The letters that you have in your tax code relate to how much you are entitled to, or not, as an annual tax free personal allowance. Your tax codes are updated annually and they keep employers up to date on how much tax to deduct from your employees pay packets.

To find out more about tax codes, watch our video.

What Tax codes are there and what do they mean?

L – you get the basic rate of personal allowance if you are born after 5 April 1948.

In 2018/2019 the most common tax code is 1185L. The number in your code reflects how much tax free allowance you get, ie 1185L shows a personal allowance of £11,850.

 

OT – with this code you are given no personal allowance. This can happen when you don’t provide your employer with your P45, you don’t give them enough details for them to work out your tax code, or you have used up all of your personal allowance in a previous income.

 

BR or DO – all your pay on this code will be taxed at either the basic rate if you have BR or at the higher rate if you have DO. This may be because all your allowances have been used up which may happen if you have a second job or receive a pension whilst working.

 

D1 – all of your pay will be taxed at the additional rate which is 45%. This will be because you have used all of your allowance already – for instance you may have another job.

 

K – Your total benefits in kind exceed your allowance. For example, if you have a company car with a deemed benefit more than your personal tax free allowance. To get the tax, HMRC add an amount onto your salary before calculating it. You will be given a K code to ensure you pay tax on the excess.

M – this means that you are benefitting from the Marriage Allowance.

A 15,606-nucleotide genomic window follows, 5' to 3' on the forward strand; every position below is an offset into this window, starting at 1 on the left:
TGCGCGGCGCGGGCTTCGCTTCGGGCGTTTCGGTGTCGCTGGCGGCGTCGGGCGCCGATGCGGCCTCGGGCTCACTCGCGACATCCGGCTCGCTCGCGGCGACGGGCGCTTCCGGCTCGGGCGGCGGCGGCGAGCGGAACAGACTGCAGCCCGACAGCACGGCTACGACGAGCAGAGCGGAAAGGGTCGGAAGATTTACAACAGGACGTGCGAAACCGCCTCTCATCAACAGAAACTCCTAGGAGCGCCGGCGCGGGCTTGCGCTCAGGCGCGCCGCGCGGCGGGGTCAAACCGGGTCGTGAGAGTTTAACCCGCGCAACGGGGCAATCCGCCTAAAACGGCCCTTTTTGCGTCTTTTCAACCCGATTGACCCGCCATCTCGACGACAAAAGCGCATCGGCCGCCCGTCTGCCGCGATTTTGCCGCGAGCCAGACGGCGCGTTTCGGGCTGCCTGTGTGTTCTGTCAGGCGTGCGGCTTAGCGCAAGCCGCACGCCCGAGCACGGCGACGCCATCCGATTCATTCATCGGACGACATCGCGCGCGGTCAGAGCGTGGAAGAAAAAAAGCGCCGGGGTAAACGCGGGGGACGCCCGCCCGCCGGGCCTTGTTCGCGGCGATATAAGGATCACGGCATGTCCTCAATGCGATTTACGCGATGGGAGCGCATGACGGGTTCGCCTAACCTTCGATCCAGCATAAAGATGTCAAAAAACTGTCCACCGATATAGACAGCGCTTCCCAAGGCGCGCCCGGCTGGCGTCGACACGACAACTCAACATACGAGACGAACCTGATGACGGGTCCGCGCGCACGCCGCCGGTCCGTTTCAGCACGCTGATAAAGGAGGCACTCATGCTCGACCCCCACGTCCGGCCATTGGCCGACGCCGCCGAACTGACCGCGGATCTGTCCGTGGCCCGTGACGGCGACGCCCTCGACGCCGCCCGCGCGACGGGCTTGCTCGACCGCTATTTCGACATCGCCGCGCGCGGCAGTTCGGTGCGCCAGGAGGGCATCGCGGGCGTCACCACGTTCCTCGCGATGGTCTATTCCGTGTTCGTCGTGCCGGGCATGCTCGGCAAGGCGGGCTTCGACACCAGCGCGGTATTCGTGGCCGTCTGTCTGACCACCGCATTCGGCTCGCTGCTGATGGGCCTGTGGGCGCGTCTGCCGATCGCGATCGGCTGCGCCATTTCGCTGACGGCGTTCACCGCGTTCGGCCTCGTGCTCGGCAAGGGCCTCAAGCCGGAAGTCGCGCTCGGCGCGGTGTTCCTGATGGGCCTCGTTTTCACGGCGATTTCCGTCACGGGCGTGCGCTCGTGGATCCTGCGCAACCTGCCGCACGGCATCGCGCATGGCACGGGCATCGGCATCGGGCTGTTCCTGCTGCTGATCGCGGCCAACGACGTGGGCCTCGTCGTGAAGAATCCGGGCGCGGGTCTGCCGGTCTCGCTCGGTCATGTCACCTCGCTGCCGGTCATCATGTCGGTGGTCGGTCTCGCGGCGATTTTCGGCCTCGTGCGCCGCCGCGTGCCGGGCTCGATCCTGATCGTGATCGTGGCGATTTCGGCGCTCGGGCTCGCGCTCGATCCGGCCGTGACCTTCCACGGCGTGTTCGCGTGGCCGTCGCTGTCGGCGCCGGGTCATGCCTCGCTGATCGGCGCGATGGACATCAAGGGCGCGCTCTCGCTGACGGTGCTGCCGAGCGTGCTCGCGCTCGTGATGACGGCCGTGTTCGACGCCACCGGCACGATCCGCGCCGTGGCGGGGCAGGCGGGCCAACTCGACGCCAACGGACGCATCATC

N – you have elected to use your marriage allowance, transferring 10% of unused personal allowance to your partner or civil partner.

 

NT – No tax is payed on this income.

 

S – You live in Scotland and you pay the Scottish Rate of Income Tax

 

T – this one is used when the tax office needs to review your tax code. For example, if your tax affairs are complex, or your estimated income is more than £100,000, which could affect your personal allowance.

 

W1 or M1 – These are emergency tax codes, standing for one week or one month depending on whether you are paid weekly or monthly. This indicates that you are not being taxed cumulatively, but just on the amount that you have earned in that particular pay slip.

 

Checking your Tax Code

It is always important to check your tax code to ensure the correct information is being used as HMRC can occasionally get it wrong.

If you have been on the wrong code then you can notify HMRC and they will amend it for you. You will be refunded if you have been over paying or may need to pay more if you have been underpaying.

 

I hope you found this useful. If you would like to know more, please get in touch.